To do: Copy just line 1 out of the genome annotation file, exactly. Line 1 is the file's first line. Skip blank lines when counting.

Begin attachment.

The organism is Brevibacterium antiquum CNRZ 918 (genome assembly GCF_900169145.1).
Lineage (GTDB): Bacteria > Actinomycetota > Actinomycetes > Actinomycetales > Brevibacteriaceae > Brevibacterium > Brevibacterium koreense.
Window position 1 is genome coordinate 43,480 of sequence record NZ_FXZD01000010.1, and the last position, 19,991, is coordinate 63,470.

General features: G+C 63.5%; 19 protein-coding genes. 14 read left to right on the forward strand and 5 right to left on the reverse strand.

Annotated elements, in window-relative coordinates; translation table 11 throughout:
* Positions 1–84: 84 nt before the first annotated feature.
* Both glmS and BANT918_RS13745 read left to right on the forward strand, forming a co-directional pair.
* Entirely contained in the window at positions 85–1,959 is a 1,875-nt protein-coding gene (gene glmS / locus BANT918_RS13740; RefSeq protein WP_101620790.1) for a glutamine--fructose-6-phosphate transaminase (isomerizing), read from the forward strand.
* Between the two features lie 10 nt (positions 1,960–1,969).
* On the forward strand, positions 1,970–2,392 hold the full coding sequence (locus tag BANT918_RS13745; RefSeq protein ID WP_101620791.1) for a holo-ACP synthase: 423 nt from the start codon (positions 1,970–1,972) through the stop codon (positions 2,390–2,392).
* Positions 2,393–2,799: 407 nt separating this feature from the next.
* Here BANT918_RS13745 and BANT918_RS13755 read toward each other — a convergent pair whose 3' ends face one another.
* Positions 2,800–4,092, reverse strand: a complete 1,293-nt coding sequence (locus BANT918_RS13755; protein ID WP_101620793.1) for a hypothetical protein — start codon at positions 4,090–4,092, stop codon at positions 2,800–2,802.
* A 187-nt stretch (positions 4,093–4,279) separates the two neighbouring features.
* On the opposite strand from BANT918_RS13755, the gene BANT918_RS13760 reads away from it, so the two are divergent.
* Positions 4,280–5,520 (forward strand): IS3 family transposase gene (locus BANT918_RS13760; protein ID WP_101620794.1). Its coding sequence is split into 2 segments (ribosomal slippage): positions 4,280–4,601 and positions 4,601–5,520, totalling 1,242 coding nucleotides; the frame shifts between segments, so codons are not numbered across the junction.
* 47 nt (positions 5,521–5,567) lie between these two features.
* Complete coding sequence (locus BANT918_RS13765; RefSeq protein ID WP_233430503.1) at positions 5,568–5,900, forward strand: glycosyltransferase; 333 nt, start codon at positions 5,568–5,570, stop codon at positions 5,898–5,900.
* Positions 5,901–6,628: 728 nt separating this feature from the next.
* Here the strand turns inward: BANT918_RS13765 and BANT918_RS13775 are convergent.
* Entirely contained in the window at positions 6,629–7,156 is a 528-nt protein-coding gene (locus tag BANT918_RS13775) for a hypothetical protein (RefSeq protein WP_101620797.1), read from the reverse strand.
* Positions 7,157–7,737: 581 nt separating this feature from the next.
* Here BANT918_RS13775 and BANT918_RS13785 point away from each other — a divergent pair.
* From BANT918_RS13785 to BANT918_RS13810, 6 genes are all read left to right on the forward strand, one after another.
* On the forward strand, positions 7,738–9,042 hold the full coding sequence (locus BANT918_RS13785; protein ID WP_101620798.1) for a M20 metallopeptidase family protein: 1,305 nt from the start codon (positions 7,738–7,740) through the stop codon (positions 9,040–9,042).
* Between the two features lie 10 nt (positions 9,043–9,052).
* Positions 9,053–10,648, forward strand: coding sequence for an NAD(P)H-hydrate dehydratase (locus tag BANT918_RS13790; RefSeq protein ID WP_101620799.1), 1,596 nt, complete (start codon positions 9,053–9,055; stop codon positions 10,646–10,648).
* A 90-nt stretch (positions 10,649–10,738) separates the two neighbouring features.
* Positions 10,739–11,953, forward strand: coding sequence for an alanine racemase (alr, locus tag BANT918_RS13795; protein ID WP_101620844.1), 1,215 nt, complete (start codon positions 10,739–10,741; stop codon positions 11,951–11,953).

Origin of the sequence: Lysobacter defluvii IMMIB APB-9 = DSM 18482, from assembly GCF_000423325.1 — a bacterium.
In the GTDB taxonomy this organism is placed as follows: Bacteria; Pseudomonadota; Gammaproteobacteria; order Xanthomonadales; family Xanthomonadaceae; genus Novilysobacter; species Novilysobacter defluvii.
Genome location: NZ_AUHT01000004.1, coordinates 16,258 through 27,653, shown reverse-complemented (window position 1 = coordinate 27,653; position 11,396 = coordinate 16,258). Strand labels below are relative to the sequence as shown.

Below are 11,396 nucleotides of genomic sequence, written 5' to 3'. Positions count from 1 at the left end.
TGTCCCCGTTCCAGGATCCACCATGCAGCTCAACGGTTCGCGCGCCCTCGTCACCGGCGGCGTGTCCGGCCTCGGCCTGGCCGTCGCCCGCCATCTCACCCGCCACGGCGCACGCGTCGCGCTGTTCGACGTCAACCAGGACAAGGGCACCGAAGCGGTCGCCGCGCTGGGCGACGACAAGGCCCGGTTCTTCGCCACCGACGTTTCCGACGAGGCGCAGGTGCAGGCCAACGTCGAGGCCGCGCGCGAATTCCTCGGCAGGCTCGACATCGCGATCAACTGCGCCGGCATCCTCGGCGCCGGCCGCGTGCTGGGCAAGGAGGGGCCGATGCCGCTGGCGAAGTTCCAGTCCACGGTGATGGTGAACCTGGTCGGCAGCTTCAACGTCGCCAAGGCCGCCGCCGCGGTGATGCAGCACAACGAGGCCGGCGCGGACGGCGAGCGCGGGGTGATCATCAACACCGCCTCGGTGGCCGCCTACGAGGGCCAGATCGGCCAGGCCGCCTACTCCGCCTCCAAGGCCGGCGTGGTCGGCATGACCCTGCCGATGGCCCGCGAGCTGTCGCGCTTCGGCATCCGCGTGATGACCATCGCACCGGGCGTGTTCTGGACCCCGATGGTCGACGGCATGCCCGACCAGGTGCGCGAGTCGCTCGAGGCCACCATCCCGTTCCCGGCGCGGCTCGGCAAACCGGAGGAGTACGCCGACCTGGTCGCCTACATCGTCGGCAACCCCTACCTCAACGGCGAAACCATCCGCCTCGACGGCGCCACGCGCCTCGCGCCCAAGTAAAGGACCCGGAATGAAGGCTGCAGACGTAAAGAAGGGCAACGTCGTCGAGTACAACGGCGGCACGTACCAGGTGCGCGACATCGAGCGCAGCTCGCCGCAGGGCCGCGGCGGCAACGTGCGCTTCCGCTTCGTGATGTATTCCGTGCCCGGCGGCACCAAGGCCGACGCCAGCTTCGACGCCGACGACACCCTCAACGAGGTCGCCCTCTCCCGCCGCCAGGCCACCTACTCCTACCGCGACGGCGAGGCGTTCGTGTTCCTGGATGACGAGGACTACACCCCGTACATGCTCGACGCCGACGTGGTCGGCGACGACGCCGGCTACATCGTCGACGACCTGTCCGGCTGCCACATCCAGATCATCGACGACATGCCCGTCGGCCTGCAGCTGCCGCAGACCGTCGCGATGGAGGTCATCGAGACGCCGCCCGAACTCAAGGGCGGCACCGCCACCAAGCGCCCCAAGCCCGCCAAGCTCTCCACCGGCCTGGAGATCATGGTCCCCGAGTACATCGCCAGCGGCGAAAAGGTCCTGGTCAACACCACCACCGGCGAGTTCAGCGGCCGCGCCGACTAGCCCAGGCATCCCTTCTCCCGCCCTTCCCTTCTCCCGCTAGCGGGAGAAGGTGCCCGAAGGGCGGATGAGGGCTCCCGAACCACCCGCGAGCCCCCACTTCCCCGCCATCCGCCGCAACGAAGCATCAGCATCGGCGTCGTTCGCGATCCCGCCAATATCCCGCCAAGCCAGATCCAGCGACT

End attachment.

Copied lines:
The organism is Brevibacterium antiquum CNRZ 918 (genome assembly GCF_900169145.1).